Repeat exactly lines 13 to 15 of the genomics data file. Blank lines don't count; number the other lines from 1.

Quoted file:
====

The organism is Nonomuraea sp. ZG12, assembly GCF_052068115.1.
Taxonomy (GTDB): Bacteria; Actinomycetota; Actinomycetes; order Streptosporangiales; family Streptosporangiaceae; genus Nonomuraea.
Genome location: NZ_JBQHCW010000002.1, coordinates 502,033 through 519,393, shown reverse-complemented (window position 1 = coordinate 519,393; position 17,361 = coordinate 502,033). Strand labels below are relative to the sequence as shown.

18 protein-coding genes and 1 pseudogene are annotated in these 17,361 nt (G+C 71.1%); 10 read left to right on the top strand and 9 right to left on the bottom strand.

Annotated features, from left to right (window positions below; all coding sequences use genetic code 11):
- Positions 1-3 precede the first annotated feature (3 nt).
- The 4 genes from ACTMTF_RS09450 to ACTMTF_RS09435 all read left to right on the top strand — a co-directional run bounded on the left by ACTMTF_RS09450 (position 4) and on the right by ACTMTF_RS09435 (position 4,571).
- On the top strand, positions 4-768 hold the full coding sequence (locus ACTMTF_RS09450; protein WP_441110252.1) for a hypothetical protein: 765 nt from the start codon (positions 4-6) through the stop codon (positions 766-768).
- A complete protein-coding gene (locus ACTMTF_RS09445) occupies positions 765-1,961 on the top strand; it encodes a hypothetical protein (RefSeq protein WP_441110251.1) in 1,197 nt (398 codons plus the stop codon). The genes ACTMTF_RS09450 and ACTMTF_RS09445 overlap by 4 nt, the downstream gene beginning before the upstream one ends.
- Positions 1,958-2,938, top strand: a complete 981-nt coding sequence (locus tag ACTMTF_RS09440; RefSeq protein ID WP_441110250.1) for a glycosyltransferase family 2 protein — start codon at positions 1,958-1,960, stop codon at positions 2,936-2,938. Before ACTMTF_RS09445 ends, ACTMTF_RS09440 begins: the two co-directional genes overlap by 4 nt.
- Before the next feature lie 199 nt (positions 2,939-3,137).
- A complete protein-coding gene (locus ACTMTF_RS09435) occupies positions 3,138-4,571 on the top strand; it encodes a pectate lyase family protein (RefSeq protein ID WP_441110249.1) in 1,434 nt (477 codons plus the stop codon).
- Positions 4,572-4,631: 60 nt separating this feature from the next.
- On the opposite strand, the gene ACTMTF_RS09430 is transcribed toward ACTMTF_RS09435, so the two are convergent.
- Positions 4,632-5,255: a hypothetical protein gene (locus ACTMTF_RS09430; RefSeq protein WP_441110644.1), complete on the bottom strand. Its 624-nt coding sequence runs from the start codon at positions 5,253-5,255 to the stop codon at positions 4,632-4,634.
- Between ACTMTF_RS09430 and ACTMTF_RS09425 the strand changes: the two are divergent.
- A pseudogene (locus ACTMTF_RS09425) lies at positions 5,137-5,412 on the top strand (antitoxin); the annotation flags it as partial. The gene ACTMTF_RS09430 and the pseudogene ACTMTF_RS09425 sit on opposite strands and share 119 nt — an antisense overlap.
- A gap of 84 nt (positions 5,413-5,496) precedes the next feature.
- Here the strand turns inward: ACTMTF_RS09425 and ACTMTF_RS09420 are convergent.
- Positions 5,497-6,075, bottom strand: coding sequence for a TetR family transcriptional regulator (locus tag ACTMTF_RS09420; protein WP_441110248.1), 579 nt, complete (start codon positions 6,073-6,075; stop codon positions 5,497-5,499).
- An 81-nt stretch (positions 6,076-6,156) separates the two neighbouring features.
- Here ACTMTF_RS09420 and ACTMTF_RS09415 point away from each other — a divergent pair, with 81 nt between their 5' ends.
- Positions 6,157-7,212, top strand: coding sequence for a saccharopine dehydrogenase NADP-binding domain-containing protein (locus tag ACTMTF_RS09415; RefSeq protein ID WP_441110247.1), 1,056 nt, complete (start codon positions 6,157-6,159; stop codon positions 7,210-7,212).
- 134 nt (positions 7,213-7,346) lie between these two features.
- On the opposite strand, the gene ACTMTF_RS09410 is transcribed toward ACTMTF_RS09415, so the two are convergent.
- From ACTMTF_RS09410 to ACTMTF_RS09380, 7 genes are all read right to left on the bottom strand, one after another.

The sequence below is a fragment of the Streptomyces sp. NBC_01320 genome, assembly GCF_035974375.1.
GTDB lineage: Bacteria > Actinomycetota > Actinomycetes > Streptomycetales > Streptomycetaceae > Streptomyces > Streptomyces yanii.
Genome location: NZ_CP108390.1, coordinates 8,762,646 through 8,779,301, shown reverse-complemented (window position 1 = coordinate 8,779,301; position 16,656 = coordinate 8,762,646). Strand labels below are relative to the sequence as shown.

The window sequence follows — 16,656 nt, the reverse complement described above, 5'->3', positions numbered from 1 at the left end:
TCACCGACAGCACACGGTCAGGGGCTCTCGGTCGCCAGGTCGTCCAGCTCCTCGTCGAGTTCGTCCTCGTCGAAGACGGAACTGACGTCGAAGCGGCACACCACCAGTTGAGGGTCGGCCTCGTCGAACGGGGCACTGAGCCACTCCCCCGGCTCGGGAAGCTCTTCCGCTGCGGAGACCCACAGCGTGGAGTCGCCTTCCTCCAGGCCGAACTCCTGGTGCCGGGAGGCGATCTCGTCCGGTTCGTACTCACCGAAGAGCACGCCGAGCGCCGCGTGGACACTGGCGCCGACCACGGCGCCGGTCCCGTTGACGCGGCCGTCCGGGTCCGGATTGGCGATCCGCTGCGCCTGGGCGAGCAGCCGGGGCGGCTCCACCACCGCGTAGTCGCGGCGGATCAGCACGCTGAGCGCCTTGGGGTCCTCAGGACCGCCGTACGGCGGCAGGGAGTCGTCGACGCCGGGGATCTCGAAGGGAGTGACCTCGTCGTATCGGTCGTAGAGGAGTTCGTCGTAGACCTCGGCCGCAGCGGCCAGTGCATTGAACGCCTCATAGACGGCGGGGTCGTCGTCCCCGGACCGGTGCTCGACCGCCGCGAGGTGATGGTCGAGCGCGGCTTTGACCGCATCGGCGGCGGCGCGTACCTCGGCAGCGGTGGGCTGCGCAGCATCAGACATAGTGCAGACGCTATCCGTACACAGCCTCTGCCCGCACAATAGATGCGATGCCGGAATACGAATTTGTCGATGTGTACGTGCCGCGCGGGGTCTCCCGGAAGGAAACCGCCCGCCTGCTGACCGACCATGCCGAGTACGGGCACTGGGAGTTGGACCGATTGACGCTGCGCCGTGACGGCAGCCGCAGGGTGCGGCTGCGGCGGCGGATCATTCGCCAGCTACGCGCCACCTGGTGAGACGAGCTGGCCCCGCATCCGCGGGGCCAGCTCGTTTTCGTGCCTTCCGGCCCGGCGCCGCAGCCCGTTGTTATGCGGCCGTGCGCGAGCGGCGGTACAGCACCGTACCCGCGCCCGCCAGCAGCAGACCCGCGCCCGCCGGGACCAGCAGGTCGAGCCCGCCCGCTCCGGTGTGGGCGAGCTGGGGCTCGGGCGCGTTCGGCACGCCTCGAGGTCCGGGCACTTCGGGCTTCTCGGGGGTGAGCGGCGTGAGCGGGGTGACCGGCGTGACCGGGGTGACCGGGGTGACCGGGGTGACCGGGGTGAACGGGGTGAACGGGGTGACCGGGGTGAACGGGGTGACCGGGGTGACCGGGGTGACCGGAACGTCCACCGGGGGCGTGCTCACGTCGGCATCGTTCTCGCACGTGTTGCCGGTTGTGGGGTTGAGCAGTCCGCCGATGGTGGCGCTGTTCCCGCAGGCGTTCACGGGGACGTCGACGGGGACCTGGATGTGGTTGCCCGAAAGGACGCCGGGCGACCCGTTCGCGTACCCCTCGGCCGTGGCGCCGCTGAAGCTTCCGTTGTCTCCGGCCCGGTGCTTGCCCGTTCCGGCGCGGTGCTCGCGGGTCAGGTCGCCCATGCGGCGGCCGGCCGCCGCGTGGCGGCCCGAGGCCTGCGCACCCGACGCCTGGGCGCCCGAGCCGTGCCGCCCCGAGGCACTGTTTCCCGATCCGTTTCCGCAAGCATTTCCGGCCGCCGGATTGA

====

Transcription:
- Positions 4,572-4,631: 60 nt separating this feature from the next.
- On the opposite strand, the gene ACTMTF_RS09430 is transcribed toward ACTMTF_RS09435, so the two are convergent.
- Positions 4,632-5,255: a hypothetical protein gene (locus ACTMTF_RS09430; RefSeq protein WP_441110644.1), complete on the bottom strand. Its 624-nt coding sequence runs from the start codon at positions 5,253-5,255 to the stop codon at positions 4,632-4,634.